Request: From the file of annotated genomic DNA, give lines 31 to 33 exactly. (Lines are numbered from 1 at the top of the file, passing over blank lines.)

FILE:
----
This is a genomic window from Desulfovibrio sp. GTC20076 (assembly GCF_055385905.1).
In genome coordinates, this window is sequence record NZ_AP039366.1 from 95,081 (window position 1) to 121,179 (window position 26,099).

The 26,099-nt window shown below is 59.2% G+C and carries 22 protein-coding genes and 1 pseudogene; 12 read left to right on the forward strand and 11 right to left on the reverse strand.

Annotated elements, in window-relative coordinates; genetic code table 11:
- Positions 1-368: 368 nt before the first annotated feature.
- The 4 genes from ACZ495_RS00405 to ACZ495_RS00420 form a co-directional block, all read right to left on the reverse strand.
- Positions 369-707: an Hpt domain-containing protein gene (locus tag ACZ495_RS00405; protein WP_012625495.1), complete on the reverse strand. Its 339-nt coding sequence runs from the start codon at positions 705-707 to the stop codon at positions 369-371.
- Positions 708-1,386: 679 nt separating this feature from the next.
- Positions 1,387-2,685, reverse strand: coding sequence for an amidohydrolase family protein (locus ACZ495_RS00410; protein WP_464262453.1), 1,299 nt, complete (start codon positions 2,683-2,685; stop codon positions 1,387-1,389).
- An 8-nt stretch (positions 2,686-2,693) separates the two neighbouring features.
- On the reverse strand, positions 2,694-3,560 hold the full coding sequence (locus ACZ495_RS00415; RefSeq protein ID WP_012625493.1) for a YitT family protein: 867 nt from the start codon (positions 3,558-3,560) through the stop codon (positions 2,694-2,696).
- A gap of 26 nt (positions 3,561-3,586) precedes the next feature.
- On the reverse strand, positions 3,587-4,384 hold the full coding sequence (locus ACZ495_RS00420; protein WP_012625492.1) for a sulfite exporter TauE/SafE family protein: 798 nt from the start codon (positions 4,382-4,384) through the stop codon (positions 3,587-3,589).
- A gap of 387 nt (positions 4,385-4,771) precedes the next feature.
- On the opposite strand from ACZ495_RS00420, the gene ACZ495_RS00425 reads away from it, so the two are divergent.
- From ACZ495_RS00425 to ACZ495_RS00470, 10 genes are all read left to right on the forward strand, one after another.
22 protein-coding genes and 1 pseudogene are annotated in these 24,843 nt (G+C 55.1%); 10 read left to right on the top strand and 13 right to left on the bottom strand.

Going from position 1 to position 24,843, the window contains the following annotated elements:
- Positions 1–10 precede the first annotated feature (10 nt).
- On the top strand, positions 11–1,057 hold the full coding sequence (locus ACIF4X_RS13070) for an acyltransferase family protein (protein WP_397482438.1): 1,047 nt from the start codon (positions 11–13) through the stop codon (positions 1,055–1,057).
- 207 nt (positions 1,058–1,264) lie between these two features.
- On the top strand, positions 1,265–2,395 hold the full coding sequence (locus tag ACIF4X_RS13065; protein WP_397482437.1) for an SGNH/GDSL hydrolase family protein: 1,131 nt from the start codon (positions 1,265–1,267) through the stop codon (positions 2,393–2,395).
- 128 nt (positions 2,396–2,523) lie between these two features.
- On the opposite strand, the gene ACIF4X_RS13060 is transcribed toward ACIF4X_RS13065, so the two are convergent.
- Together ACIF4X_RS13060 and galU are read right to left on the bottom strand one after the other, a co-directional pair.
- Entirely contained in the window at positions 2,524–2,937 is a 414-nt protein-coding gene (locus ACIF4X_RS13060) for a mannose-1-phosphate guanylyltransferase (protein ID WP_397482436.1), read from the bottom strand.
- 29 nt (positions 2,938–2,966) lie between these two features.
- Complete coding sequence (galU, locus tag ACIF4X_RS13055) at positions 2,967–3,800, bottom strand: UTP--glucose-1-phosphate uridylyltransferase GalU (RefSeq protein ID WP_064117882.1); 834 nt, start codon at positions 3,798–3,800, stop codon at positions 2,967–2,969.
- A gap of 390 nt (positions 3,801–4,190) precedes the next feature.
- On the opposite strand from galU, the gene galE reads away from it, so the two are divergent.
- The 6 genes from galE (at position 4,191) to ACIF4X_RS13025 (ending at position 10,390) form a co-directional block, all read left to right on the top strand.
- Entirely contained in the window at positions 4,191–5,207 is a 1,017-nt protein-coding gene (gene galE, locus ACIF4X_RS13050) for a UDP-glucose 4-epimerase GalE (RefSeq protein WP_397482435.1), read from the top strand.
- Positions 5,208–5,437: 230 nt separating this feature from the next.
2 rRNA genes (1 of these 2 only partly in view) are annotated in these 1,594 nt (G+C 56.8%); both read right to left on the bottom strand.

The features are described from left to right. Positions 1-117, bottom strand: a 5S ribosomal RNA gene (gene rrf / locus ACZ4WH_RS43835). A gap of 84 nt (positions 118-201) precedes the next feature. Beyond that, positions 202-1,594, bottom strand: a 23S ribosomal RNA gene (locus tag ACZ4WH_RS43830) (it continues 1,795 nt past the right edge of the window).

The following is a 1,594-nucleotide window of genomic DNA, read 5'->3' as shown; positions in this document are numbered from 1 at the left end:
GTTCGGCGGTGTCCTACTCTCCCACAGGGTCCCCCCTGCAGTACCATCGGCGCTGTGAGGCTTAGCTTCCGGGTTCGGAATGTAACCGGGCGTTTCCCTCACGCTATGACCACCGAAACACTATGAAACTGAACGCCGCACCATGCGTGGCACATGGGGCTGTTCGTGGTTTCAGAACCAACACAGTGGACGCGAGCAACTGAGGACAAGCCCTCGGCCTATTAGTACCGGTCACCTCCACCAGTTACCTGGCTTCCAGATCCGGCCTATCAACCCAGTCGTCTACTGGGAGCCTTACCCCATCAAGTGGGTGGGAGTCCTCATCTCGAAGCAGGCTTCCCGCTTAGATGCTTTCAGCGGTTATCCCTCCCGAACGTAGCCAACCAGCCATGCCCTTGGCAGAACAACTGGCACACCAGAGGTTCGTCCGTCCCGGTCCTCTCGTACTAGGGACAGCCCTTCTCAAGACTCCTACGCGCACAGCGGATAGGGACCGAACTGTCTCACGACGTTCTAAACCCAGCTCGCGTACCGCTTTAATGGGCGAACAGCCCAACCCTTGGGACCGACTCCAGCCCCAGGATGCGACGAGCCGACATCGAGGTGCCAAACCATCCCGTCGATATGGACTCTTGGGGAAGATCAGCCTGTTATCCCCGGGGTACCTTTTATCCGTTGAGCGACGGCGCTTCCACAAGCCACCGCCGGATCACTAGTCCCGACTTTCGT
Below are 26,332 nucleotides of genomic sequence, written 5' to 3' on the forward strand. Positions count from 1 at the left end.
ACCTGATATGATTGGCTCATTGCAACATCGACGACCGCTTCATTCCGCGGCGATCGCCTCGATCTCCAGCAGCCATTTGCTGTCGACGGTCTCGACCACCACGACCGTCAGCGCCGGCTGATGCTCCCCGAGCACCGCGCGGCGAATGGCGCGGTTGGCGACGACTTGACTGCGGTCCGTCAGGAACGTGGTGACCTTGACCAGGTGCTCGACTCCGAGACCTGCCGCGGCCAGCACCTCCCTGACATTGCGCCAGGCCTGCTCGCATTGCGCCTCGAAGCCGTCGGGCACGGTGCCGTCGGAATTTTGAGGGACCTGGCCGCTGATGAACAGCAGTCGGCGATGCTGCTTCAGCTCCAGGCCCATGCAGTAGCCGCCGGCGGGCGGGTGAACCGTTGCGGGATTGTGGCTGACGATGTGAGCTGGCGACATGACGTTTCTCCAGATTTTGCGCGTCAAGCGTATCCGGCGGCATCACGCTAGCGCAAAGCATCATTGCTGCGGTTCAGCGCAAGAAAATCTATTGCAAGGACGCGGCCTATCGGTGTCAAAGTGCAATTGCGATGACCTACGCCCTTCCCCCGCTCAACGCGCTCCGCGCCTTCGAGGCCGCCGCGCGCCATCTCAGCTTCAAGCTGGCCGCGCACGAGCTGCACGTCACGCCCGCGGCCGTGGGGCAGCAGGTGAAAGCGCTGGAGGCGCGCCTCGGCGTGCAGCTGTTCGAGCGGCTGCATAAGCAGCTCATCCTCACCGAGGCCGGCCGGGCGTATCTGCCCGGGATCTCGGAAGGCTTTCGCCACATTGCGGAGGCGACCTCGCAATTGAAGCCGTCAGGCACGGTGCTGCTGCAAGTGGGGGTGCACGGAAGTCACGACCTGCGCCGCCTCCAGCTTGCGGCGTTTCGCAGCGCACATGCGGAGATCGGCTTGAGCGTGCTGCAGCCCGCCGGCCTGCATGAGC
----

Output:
- The 6 genes from galE (at position 4,191) to ACIF4X_RS13025 (ending at position 10,390) form a co-directional block, all read left to right on the top strand.
- Entirely contained in the window at positions 4,191–5,207 is a 1,017-nt protein-coding gene (gene galE, locus ACIF4X_RS13050) for a UDP-glucose 4-epimerase GalE (RefSeq protein WP_397482435.1), read from the top strand.
- Positions 5,208–5,437: 230 nt separating this feature from the next.